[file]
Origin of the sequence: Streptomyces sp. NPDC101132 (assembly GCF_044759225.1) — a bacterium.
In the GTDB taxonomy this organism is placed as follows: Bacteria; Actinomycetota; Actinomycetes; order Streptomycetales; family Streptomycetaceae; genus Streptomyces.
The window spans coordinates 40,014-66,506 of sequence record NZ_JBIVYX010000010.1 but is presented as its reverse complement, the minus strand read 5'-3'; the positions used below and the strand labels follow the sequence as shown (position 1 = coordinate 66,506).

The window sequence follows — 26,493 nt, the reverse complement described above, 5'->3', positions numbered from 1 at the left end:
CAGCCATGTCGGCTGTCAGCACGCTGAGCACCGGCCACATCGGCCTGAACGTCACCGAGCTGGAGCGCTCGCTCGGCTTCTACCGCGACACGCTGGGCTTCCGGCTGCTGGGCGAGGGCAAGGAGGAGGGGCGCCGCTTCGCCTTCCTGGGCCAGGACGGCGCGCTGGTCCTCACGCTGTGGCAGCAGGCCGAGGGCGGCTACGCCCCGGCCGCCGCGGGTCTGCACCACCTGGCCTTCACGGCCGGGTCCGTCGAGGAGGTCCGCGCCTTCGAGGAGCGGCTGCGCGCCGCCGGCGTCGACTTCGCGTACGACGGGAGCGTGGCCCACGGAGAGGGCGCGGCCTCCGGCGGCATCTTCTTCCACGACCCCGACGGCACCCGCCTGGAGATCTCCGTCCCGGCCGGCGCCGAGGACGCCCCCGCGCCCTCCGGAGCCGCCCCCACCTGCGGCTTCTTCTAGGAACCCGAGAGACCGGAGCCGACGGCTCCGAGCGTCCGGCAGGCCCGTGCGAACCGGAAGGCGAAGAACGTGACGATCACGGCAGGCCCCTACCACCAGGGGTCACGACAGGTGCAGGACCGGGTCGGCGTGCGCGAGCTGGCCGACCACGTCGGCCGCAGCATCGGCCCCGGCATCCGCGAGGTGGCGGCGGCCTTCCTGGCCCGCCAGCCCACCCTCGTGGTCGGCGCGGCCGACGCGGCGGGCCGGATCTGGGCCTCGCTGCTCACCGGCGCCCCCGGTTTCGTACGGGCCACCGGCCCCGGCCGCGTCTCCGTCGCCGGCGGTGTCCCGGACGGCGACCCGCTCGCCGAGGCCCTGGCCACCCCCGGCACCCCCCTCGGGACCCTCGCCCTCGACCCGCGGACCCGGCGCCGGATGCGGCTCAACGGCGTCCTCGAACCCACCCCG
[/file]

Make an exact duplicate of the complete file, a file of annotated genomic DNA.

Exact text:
Origin of the sequence: Streptomyces sp. NPDC101132 (assembly GCF_044759225.1) — a bacterium.
In the GTDB taxonomy this organism is placed as follows: Bacteria; Actinomycetota; Actinomycetes; order Streptomycetales; family Streptomycetaceae; genus Streptomyces.
The window spans coordinates 40,014-66,506 of sequence record NZ_JBIVYX010000010.1 but is presented as its reverse complement, the minus strand read 5'-3'; the positions used below and the strand labels follow the sequence as shown (position 1 = coordinate 66,506).

The window sequence follows — 26,493 nt, the reverse complement described above, 5'->3', positions numbered from 1 at the left end:
CAGCCATGTCGGCTGTCAGCACGCTGAGCACCGGCCACATCGGCCTGAACGTCACCGAGCTGGAGCGCTCGCTCGGCTTCTACCGCGACACGCTGGGCTTCCGGCTGCTGGGCGAGGGCAAGGAGGAGGGGCGCCGCTTCGCCTTCCTGGGCCAGGACGGCGCGCTGGTCCTCACGCTGTGGCAGCAGGCCGAGGGCGGCTACGCCCCGGCCGCCGCGGGTCTGCACCACCTGGCCTTCACGGCCGGGTCCGTCGAGGAGGTCCGCGCCTTCGAGGAGCGGCTGCGCGCCGCCGGCGTCGACTTCGCGTACGACGGGAGCGTGGCCCACGGAGAGGGCGCGGCCTCCGGCGGCATCTTCTTCCACGACCCCGACGGCACCCGCCTGGAGATCTCCGTCCCGGCCGGCGCCGAGGACGCCCCCGCGCCCTCCGGAGCCGCCCCCACCTGCGGCTTCTTCTAGGAACCCGAGAGACCGGAGCCGACGGCTCCGAGCGTCCGGCAGGCCCGTGCGAACCGGAAGGCGAAGAACGTGACGATCACGGCAGGCCCCTACCACCAGGGGTCACGACAGGTGCAGGACCGGGTCGGCGTGCGCGAGCTGGCCGACCACGTCGGCCGCAGCATCGGCCCCGGCATCCGCGAGGTGGCGGCGGCCTTCCTGGCCCGCCAGCCCACCCTCGTGGTCGGCGCGGCCGACGCGGCGGGCCGGATCTGGGCCTCGCTGCTCACCGGCGCCCCCGGTTTCGTACGGGCCACCGGCCCCGGCCGCGTCTCCGTCGCCGGCGGTGTCCCGGACGGCGACCCGCTCGCCGAGGCCCTGGCCACCCCCGGCACCCCCCTCGGGACCCTCGCCCTCGACCCGCGGACCCGGCGCCGGATGCGGCTCAACGGCGTCCTCGAACCCACCCCG